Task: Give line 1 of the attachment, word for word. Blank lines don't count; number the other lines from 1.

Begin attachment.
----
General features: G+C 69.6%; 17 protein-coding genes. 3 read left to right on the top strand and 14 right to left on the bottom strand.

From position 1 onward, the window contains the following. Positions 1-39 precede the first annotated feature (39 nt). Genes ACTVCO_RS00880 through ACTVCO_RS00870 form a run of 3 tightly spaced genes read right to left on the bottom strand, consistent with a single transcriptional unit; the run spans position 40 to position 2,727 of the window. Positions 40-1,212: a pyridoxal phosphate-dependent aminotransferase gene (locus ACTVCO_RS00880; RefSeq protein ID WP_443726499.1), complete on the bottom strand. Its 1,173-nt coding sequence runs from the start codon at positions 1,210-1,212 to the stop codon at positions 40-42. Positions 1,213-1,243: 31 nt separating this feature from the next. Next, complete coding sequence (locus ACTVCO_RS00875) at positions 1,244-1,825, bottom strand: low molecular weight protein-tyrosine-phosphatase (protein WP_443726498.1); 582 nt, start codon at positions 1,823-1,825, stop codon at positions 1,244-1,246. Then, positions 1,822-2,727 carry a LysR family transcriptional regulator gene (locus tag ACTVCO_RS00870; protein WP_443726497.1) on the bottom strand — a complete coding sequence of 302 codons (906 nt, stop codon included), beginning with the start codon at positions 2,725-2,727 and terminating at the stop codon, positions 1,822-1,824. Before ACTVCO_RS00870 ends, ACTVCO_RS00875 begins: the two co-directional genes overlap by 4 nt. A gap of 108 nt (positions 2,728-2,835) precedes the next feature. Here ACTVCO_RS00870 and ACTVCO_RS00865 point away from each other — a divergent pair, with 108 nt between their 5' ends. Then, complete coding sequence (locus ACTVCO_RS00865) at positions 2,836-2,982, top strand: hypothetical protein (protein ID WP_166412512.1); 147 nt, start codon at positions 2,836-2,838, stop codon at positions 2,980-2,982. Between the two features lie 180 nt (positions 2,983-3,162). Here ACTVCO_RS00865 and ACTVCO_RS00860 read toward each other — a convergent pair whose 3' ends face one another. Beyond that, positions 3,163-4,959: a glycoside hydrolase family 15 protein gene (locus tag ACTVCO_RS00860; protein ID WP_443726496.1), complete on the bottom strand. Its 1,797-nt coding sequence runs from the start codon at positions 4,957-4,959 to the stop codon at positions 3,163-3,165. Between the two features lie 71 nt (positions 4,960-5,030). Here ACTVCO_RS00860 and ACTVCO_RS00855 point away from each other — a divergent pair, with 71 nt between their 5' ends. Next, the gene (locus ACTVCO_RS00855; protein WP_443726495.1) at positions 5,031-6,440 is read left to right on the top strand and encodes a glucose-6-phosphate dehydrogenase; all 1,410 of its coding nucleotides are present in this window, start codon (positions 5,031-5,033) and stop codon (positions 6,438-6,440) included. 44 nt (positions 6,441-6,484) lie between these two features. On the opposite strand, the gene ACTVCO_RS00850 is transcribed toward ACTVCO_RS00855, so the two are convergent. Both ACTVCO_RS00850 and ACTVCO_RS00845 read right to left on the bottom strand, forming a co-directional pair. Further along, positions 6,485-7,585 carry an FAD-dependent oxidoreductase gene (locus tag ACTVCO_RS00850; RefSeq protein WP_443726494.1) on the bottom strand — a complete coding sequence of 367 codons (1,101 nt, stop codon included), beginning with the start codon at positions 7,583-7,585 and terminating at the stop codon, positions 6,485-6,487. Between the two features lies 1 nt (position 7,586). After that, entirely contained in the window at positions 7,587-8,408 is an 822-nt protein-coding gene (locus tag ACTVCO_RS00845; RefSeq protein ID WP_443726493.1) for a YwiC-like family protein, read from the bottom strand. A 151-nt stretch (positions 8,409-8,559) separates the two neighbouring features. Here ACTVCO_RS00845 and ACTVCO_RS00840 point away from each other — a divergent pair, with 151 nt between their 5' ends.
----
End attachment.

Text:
General features: G+C 69.6%; 17 protein-coding genes. 3 read left to right on the top strand and 14 right to left on the bottom strand.